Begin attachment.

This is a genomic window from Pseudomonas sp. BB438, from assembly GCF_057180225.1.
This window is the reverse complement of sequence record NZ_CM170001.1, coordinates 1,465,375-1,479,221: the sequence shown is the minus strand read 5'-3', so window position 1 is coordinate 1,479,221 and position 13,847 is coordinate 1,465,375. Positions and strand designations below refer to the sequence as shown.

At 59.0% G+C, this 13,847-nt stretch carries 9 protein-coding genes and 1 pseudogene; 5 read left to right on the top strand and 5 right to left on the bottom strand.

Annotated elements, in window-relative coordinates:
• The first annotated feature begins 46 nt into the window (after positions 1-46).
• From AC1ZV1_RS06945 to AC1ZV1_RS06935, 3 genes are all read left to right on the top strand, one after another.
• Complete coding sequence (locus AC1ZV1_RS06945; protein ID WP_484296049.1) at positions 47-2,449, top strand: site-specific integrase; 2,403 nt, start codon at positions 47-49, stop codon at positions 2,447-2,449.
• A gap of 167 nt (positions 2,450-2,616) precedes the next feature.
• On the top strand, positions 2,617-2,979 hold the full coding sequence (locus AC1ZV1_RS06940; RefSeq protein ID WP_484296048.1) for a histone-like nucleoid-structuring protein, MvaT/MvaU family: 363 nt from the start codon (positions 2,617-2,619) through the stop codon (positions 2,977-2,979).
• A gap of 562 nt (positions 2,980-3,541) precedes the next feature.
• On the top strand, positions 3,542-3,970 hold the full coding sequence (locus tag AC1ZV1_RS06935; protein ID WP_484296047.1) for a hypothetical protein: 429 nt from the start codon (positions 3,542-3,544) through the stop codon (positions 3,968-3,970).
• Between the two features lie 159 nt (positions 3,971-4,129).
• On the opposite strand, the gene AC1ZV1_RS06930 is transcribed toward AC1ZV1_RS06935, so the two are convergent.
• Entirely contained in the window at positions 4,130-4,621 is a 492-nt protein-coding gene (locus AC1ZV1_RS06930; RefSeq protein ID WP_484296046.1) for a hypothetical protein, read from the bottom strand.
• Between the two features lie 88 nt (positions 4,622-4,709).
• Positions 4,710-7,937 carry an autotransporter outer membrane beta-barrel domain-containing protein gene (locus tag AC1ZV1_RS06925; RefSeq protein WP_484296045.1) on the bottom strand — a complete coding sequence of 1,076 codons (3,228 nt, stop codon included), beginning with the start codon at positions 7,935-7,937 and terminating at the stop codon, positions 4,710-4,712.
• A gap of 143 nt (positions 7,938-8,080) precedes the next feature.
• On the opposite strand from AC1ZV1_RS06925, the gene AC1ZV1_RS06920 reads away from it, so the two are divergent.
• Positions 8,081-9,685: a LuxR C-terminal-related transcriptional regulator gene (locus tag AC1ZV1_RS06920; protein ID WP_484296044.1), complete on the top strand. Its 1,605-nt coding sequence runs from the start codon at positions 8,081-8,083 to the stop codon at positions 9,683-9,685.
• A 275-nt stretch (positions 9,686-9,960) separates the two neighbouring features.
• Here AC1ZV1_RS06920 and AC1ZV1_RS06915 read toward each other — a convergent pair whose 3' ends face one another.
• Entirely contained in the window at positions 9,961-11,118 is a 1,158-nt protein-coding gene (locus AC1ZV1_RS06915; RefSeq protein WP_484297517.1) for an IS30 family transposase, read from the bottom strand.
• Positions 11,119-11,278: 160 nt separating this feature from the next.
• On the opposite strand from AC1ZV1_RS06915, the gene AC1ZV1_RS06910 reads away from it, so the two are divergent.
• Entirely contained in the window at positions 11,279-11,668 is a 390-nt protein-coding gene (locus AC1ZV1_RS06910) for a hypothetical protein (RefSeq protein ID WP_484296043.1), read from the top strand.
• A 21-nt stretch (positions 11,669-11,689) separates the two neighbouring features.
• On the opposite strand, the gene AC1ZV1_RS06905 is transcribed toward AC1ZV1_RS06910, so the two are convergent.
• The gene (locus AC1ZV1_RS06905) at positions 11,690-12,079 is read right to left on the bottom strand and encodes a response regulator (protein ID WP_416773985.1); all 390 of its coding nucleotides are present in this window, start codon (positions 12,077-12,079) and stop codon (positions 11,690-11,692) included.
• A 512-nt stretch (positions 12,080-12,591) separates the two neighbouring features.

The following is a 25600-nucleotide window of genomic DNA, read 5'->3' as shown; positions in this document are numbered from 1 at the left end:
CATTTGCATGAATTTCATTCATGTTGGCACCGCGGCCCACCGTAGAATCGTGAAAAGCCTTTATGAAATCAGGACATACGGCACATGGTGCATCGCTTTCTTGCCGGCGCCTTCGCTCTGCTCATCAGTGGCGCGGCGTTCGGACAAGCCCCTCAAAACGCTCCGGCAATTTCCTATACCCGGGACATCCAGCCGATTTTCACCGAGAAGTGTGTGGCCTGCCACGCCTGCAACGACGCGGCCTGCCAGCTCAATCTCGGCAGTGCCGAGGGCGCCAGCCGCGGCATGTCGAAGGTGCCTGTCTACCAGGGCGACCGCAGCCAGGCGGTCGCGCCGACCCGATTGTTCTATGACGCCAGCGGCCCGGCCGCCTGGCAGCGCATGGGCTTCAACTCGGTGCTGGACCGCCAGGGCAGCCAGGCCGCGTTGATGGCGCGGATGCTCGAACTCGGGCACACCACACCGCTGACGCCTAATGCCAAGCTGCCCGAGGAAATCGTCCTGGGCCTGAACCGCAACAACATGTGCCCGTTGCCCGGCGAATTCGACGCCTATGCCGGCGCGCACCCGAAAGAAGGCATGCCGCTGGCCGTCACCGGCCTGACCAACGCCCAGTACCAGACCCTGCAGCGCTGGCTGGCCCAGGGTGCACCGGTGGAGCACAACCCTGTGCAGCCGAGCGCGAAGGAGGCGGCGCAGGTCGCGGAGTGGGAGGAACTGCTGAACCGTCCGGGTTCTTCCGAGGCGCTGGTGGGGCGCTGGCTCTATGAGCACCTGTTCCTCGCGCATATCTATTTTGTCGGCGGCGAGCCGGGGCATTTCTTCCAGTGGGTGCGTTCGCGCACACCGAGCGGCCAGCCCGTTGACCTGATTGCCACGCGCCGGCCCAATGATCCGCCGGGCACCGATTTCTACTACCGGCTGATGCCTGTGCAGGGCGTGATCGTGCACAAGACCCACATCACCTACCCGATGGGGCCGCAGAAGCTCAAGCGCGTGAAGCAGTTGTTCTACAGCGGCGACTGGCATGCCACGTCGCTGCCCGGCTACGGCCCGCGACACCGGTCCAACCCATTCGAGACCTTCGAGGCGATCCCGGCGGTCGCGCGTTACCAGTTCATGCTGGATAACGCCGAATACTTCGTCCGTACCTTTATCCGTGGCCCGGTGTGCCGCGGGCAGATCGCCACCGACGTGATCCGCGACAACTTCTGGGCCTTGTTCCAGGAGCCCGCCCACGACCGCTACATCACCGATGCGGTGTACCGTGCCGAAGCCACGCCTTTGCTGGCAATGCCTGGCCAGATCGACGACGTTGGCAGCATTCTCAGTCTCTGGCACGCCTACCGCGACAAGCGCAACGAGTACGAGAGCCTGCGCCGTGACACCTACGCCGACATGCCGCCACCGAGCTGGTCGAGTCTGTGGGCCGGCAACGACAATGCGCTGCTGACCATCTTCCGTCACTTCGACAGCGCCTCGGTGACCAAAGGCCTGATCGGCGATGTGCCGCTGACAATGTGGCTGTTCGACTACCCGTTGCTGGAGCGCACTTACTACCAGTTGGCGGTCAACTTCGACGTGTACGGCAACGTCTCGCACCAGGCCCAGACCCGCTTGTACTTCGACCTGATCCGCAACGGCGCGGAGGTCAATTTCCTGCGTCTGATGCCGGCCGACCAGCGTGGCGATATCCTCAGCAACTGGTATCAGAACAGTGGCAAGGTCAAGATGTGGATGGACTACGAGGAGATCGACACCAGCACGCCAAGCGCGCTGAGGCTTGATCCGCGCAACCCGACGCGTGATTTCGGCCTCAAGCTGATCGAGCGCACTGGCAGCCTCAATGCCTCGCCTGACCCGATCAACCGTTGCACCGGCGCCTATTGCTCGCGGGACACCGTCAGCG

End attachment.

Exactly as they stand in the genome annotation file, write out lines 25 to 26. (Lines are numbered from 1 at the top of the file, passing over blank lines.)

• Entirely contained in the window at positions 11,279-11,668 is a 390-nt protein-coding gene (locus AC1ZV1_RS06910) for a hypothetical protein (RefSeq protein ID WP_484296043.1), read from the top strand.
• A 21-nt stretch (positions 11,669-11,689) separates the two neighbouring features.